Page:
In The Jesus Way Peterson sets out to differentiate the American Way with the Jesus Way.  He doesn’t spend much time describing the values of our American culture; sentences like, “A consumer church is an antichrist church,” are not the norm.  Rather, through the lives of biblical figures he shows what life lived on the Jesus way looks like.

The first four chapters look at the examples of Jesus, Abraham, Moses and David.  Reading Peterson’s observations of these well-known people, it becomes clear that the way of Jesus will not be found in a list of correct doctrines.  About Jesus he writes,

There are- and their absence is conspicuous- no summaries of his attributes, no test results of his intelligence or aptitudes, no lists of his accomplishments.  Every detail is embedded in his metaphor-studded story. We are intended to enter by imagination and faith and prayer into the story, this narrative, and get a feel for what is involved, the relationships that make up the web of this way.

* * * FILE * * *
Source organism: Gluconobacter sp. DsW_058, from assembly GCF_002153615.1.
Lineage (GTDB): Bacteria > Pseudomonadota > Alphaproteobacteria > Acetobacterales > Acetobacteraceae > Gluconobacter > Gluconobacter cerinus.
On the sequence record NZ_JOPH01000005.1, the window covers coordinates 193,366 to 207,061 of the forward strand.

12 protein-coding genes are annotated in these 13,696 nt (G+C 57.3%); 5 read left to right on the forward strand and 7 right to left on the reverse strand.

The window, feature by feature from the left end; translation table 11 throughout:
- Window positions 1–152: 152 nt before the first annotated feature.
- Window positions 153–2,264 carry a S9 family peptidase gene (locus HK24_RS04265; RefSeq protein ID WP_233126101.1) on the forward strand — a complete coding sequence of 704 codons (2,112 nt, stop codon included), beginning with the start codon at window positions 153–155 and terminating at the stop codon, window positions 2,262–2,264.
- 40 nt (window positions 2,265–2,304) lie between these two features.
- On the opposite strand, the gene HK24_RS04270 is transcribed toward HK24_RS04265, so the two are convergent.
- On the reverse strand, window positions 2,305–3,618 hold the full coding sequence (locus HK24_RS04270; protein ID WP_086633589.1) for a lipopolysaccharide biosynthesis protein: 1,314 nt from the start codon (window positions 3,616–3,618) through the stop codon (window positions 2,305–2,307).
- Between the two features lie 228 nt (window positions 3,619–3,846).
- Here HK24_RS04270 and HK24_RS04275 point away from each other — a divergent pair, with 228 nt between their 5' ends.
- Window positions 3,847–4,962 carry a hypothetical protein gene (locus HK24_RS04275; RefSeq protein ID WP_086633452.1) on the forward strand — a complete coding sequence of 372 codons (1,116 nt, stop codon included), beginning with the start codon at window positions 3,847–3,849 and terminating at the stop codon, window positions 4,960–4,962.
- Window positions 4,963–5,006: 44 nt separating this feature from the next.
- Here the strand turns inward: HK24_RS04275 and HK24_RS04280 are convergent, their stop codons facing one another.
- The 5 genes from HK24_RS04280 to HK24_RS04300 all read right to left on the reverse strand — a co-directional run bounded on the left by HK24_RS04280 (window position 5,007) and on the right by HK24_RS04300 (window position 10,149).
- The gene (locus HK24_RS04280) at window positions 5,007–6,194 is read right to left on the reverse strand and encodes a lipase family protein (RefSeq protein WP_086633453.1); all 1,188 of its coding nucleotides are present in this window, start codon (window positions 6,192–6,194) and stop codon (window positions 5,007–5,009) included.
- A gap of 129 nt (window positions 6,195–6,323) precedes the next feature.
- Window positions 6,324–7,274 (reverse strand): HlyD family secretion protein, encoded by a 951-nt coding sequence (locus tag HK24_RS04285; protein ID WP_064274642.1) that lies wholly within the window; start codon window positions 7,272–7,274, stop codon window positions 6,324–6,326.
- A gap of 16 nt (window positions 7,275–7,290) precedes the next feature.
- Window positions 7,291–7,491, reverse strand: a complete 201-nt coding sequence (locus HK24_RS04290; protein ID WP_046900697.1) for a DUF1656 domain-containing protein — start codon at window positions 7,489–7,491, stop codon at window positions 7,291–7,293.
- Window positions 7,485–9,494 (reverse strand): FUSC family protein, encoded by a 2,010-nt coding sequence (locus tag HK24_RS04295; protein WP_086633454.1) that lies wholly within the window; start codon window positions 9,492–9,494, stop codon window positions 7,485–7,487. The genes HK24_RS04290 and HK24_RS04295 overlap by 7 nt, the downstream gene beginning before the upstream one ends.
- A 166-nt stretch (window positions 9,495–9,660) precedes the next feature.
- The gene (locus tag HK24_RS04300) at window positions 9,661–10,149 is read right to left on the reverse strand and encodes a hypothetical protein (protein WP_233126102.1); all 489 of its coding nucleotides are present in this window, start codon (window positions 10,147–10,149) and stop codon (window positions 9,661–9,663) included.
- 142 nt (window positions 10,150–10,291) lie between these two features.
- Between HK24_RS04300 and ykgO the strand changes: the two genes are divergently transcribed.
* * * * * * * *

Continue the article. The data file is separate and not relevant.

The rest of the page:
In the lives of Abraham, Moses and David we see how these men pursued God in haphazard but generally authentic ways.  One example: Moses, according to Peterson, demonstrates the importance of God-formed language.  A “healthy community” depends on a “healthy language”.

A reoccurring idea in The Jesus Way thus far is the importance of the community of God to be distinct.  Distinct in the stories we tell, our robust imagination, the language we use to describe the world, etc.  This of course raises a question: In your experience, are the people of God a unique community formed by our pursuit of Jesus?  Or, does our life together more closely resemble our surrounding culture?